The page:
NEW YORK – Returning a party dress the day after a big soiree is getting harder to do.
Instead of just tagging merchandise before its purchased to prevent theft, the Bloomingdales department store chain is keeping some garments tagged after theyre sold, too. The 3-inch black plastic devices are in visible places, such as the front bottom hemline, so theyre hard to hide when the garment is worn. Once shoppers remove the tags, which cant be reattached, they cant return the item.
Bloomingdales, owned by Macys Inc., is using the tactic to combat a practice known as wardrobing – buying clothes and using them once – a form of return fraud, which the National Retail Federation estimates cost the industry $8.8 billion last year.
Curtailing such practices is complicated, because while stores want to protect themselves, they risk demonstrating a mistrust of customers who are paying thousands of dollars for garments. Its a gamble that some chains, including Nordstrom Inc., arent taking.
It is a delicate balance of loss prevention and good customer service, and the relationship has to be handled with appropriate finesse, said Rich Mellor, vice president of loss prevention at the NRF.
Wardrobing – defined by the NRF as returns of used, non-defective merchandise – is a problem for the industry, because stores find it difficult to resell such items if theyre soiled or have gone out of style. They cant even be shipped off to be sold at off-price retailers, Mellor said.
About 65 percent of retailers in a November survey by the NRF reported experiencing wardrobing last year, up from 61 percent a year earlier. The merchants suspected that 3.3 percent of their total returns last year were fraudulent, according to the Washington-based trade groups survey.
The poll also was the source of the estimate of total loss from return fraud, which includes using counterfeit receipts and returning stolen goods.
Minimizing losses from theft and fraud may help retailers as consumers slow purchases of non-essential merchandise.
Bloomingdales Cincinnati-based parent company last month cut its forecast for profit in the current fiscal year after second-quarter sales unexpectedly fell.
Preventing wardrobing also would help during the approaching holiday season, the largest spending period of the year and a time of numerous parties and formal events.
At Bloomingdales New York flagship store, some dresses on the racks already have the tags on them. Also, the retailers online shoppers are alerted on the items details tab that the product will arrive tagged. Tag alerts appear on some gowns offered on the site after searching prom dress.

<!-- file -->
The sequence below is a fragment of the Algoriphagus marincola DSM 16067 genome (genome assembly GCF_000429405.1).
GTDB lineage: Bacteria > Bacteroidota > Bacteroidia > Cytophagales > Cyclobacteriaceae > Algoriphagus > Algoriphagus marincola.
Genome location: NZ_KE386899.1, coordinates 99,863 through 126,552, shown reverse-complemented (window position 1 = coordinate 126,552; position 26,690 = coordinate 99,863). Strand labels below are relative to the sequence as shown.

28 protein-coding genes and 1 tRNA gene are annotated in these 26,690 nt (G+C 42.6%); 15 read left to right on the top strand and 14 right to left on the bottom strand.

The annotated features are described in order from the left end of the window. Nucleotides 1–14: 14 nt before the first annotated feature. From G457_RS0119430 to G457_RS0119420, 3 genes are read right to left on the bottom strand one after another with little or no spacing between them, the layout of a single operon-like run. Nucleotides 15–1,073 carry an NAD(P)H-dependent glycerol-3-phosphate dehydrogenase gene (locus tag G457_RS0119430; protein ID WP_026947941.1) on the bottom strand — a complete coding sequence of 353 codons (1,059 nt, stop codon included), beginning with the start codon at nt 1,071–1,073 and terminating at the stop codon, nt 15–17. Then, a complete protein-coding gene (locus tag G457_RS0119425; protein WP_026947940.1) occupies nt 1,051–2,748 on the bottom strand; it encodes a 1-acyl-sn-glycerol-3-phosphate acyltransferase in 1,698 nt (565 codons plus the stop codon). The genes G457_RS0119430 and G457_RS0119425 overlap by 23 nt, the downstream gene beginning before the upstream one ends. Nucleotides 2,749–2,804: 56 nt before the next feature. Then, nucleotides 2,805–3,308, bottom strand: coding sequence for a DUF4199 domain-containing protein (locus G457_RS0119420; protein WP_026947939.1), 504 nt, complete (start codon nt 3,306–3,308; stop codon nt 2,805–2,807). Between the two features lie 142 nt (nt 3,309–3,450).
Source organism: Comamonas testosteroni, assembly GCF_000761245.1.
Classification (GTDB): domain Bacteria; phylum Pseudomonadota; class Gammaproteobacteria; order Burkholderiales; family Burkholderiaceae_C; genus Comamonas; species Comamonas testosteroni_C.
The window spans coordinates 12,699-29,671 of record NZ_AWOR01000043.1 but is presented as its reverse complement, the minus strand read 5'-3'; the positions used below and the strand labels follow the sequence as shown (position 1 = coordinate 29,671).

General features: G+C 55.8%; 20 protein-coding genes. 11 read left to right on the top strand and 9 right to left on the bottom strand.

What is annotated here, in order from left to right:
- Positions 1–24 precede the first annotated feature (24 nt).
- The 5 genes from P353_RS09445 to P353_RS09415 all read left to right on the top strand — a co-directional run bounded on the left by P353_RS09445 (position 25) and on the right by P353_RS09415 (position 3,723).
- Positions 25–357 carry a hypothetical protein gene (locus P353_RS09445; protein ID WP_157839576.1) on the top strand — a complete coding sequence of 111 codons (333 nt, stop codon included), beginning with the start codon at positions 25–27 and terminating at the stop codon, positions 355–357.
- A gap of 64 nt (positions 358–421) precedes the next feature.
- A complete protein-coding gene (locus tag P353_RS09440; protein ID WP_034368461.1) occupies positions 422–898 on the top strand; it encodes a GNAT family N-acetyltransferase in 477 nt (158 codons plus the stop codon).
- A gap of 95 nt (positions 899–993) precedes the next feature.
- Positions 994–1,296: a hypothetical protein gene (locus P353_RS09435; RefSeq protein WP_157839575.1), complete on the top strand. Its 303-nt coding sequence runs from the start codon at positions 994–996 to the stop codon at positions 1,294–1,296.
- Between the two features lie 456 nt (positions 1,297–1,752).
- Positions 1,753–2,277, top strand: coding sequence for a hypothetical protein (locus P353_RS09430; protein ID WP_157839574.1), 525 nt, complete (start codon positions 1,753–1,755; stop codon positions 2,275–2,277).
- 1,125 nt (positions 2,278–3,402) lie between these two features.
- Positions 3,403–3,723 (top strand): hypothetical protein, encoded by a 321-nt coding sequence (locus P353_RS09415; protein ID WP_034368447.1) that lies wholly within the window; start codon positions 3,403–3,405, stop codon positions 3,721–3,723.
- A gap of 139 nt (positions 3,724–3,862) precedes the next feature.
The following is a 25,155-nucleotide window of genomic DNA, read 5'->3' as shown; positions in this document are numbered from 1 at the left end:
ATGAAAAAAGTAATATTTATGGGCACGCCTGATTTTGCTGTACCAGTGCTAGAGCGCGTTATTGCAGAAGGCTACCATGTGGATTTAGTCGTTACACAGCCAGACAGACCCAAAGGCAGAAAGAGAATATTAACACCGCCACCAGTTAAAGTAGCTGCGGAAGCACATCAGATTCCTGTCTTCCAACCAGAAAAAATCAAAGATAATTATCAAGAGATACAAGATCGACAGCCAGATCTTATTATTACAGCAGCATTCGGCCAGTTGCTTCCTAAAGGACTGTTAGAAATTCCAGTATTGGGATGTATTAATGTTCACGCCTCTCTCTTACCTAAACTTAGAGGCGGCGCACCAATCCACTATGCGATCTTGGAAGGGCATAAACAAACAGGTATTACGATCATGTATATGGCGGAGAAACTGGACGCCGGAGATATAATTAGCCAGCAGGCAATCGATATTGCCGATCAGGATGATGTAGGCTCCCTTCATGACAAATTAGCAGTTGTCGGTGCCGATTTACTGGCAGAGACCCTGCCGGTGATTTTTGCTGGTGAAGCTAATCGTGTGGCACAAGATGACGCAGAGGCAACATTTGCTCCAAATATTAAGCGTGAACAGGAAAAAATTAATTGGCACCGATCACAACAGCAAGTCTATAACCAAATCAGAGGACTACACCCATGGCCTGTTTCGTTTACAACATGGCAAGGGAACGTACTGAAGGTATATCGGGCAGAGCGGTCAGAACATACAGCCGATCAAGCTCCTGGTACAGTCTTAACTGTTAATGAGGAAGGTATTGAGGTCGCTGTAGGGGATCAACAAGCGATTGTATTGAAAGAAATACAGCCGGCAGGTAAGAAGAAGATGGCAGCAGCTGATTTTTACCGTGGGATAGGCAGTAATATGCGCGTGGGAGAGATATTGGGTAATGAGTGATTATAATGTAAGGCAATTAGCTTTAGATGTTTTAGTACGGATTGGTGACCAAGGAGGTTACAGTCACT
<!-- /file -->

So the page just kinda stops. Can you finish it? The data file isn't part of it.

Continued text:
Jim Sluzewski, a spokesman for Macys, and Marissa Vitagliano, a spokeswoman for Bloomingdales, declined to say when the chain began using the tags and wouldnt provide any other details, citing a company policy of not discussing return fraud.
Nordstrom doesnt use such tags, Colin Johnson, a spokesman for the Seattle-based company, said in an email.
Our experience is that if you treat the customer with respect, they respect you back, Johnson said.
If a garment comes back obviously used – sweat-stained, for example – the retailers can refuse to refund it. Stores tend to be lenient in one-off situations while being firmer with repeat offenders, Mellor said.
Department stores have a higher return rate than other retailers and have been more susceptible to fraud, Mellor said.
Not only do they typically have more permissive return policies, but they also carry high-fashion eveningwear that is more prone to one-time use for special occasions.
Still, theyre not alone in trying to fight return fraud. L Brands Inc., owner of Victorias Secret, has used a database to track return patterns and identify customers from whom to refuse returns.
Chains also use receipts that are harder to replicate because they are printed with proprietary, identifiable inks. That helps them prevent returns based on counterfeited receipts.
For Bloomingdales, the new tags were a necessary move, said Marie Driscoll, founder of Driscoll Advisors, a New York-based retail consulting firm. A growing number of customers, including younger shoppers, were buying fancy dresses, wearing them once and returning them.
They are going to alienate customers that abuse the policy, Driscoll said, and I dont think that is so bad.